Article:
Cutaneous squamous cell carcinoma with secondary parotid metastasis: a case report
Squamous cell carcinoma (SCC) has been one of the commonest non-melanoma skin malignancies. Approximately 80–90% of cutaneous squamous cell carcinoma (cSCC) originate in the head and neck region (1), from which 1–3% have been found metastasizing to parotid or peri-parotid lymph nodes (2). Risk factors of parotid metastases from cSCC include primary tumor size >2 cm, tumor thickness >4 mm, incomplete excision margin (<4 mm), recurrent tumor, tumor near the parotid gland (ear, temple, forehead or anterior scalp), high grade or desmoplastic lesion, lymphovascular or perineural invasion, advanced age and immunocompromised host (3). With presence of secondary parotid metastasis, synchronous spread to the adjacent level II–V nodes occurs in 15% to 30% of cases (4).
Since the extent of parotid and neck nodal involvement has imposed a significant impact on the survival of patients with cSCC (5), early diagnosis and treatment are essential. However, in the absence of clinical or imaging findings in the parotid gland, the risk of occult metastases is not high enough to warrant an elective parotidectomy in many patients with cSCC. On contrary, total parotidectomy is indicated in the event of parotid metastasis from cSCC (6).
We report a case of metastatic left cheek cSCC to parotid gland that was surgically treated with total parotidectomy, modified radical neck dissection and soft tissue reconstruction with free anterolateral thigh fasciocutaneous flap and adjuvant radiotherapy with satisfactory outcomes. We present the following article in accordance with the CARE reporting checklist (available at https://acr.amegroups.com/article/view/10.21037/acr-22-64/rc).
This was an 85-year-old gentleman, a retired lumberjack, who presented with left cheek painless lesion for one year. The lesion appeared to be dark and round, which was progressively increasing in size. Otherwise, there was no skin ulceration, bleeding, discharge, itchiness, or neck swelling. In addition, he also did not have constitutional symptoms such as lethargy, unintentional weight loss or loss of appetite. He had multiple naevi present on his face and body, with prior history of right temporal SCC that was resected with clear margin 5 years ago. There was no family history of malignancy. He did not have social habits of alcohol consumption and tobacco use. His background medical illnesses included type 2 diabetes mellitus, hypertension, dyslipidemia, and benign prostatic hyperplasia. There was no other significant past surgical history. He was otherwise an active elderly gentleman who had independent activity of daily living status.
Clinical examination revealed a hyperpigmented dome-shape lesion located at left cheek, measuring approximately 1.7 cm × 1.4 cm. There was no associated ulceration, bleeding, discharge, satellite lesion, cervical or supraclavicular lymph nodes. Multiple naevi of varying sizes distributed over the face and neck. He then had wide local excision of left cheek lesion performed with a margin of 5 mm. The wound defect was closed with a modified rhomboid local flap. Histopathological result revealed moderately differentiated SCC with clear margin.
Four months after the primary surgery, he developed a new painless swelling at left angle of mandible. The swelling had progressively enlarged and associated with skin ulceration and whitish discharge. Otherwise, there was no bleeding, paresthesia, facial asymmetry, hearing impairment or constitutional symptoms. The swelling did not cause difficulty of mastication or swallowing.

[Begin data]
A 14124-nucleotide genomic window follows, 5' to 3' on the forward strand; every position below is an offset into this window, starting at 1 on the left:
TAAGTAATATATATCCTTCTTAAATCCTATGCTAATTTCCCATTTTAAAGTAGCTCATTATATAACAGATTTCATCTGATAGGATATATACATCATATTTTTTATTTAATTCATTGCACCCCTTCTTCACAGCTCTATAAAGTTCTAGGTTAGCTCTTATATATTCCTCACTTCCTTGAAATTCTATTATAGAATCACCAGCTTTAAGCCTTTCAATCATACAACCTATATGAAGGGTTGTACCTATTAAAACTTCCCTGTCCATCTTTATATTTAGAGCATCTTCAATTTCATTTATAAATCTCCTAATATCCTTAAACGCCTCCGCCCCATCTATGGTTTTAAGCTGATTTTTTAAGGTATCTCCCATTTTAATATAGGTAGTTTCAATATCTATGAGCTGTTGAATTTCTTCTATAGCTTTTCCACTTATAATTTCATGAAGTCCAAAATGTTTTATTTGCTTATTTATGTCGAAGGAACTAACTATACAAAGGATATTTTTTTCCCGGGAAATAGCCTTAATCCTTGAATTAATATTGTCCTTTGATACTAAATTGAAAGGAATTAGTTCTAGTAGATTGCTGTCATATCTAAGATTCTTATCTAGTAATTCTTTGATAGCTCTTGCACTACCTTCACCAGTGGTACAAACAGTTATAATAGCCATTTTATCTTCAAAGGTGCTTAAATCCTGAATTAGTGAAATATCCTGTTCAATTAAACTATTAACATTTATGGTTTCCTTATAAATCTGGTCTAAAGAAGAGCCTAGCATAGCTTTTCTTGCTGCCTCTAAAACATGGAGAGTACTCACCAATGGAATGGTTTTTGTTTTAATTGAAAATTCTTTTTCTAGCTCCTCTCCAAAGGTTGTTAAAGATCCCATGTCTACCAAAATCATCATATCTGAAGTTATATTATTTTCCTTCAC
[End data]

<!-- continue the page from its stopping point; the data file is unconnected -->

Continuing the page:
On clinical assessment, there was an ulcerative mass of irregular border and shape, lobulated surface, measuring 6 cm × 4 cm, located at left angle of mandible, extending to left mastoid region. The edge of the ulcer appeared to be everted and the base was filled with tumor tissues. There was no cervical or supraclavicular lymphadenopathy. Facial, lingual, and hypoglossal nerve functions were intact. There was a well-healed mature surgical scar of previous modified rhomboid flap surgery at left cheek (Figure 1). Systemic examination was unremarkable.
Fine needle aspiration cytology (FNAC) was performed in which the cytopathological results confirmed the finding of well-differentiated SCC. Contrast enhanced computer tomography scan of head and neck demonstrated an ill-defined, enhancing, lobulated, heterogenous, hypodense lesion at left parotid gland, measuring 2.5 cm × 3.2 cm × 2.5 cm, with infiltration into left sternocleidomastoid muscle posteriorly, associated with multiple subcentimeters left parotid periglandular, submental, submandibular and cervical lymph nodes enlargement (Figure 2). There was no evidence of invasion into the ipsilateral carotid sheath contents. Staging CT scan of thorax, abdomen and pelvis did not show any evidence of distant metastasis.
Subsequently, he underwent left total parotidectomy, ipsilateral modified radical neck dissection (type II), and soft tissue coverage with right free anterolateral thigh fasciocutaneous flap. Intra-operatively, the ulcerative mass was resected with a margin of 2 cm, including left ear lobule (Figure 3A). Facial nerve and its rami were identified and preserved during parotidectomy (Figure 3B). In addition, great auricular nerve and external jugular vein were both sacrificed. Upon completion of facial nerve dissection, both superficial and deep lobe of left parotid glands were removed. During ipsilateral modified radical neck dissection, left sternocleidomastoid muscle, level I to level V cervical lymph nodes and left submandibular gland were removed, while preserving spinal accessory nerve, carotid sheath contents (internal jugular vein, carotid artery and vagus nerve), phrenic nerve, hypoglossal nerves and transverse cervical vessels (Figure 3B). Specimens of wide local excision, total parotidectomy and modified radical neck dissection were tagged and sent for histopathological assessment. The wound defect was reconstructed with right free anterolateral thigh fasciocutaneous flap. Right thigh donor wound was closed primarily.